Dr. Mark Sulc, OSU Extension Forage Specialist, The Ohio State University
Greg LaBarge, OSU Field Specialist, Agronomic Systems Department of Extension
Early fall is one of the best times to top-dress maintenance fertilizer on perennial forages. Soils are usually firm in September, and autumn topdressing provides needed nutrients for good winter survival of the forage stand and vigorous regrowth the following spring. Now is a great time to begin preparations and acquiring fertilizer supplies so timely fall applications can be made.
Remember that hay crops will remove about 50 lbs. of K2O and 12 lbs. of P2O5 per ton of dry hay harvested. Adequate amounts of soil P and K are important for the productivity and persistence of forage stands. But nutrient over-application harms the environment and can harm animals fed those forages. A recent soil test should always guide what nutrients to apply and how much. If a recent soil test has not been made, now is a great time to do it. If nutrient deficiencies are suspected, then tissue tests combined with the soil test values can be helpful in the diagnosis of nutrient issues.
When recommendations call for high rates of phosphorus and potassium, there is an advantage to splitting the application, with half applied this autumn and the remainder applied next year after the first cutting when soils are firm.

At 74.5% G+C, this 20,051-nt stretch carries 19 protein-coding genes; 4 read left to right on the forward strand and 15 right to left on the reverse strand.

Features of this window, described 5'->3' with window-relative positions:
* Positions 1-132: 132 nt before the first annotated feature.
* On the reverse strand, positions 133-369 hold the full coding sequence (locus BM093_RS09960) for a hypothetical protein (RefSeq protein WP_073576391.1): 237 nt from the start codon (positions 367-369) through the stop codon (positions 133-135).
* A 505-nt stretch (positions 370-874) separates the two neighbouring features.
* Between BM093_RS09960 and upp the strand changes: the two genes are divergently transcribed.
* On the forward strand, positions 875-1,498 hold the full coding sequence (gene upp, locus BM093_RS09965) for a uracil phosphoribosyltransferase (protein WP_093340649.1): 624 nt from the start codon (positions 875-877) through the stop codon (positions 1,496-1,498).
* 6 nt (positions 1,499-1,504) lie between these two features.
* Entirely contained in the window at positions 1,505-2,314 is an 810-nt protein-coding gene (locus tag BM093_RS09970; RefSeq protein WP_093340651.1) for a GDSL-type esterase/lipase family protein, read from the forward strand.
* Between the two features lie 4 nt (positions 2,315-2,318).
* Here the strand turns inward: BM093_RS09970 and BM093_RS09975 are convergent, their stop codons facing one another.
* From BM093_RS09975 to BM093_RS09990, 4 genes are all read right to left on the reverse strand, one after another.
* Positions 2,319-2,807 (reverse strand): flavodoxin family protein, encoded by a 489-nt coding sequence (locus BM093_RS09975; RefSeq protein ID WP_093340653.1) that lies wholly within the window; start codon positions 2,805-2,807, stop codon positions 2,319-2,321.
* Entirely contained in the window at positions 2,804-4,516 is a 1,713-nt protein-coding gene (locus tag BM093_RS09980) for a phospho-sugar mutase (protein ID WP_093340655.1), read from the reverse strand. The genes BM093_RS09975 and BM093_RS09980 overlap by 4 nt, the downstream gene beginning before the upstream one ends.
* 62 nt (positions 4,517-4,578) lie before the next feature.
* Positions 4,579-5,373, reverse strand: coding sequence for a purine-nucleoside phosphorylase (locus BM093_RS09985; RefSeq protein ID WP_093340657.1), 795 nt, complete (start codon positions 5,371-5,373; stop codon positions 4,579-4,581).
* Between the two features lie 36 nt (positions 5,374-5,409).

Ohio State University Extension has an Excel tool to help you determine the right rates to apply based on your soil test report. The OSU Fertility Recommendation Calculator and a user guide are available at https://forages.osu.edu/forage-management/soil-fertility-forages. We highly recommend using this tool to check any fertilizer recommendations you receive, as we have seen some fertilizer recommendations that are too high.
It is crucial not to over apply P and K. For example, many dairies have high levels of soil P, making the expense of fertilizer P unnecessary. When soil test P exceeds the agronomic level of 50 ppm, there is increased potential of P losses into streams and lakes. Applying too much K will result in luxury consumption by the forage plants, leading to excessive levels of K in the forage that can cause animal health problems. Judicious amounts of fertilizer are good for the wallet and our environment.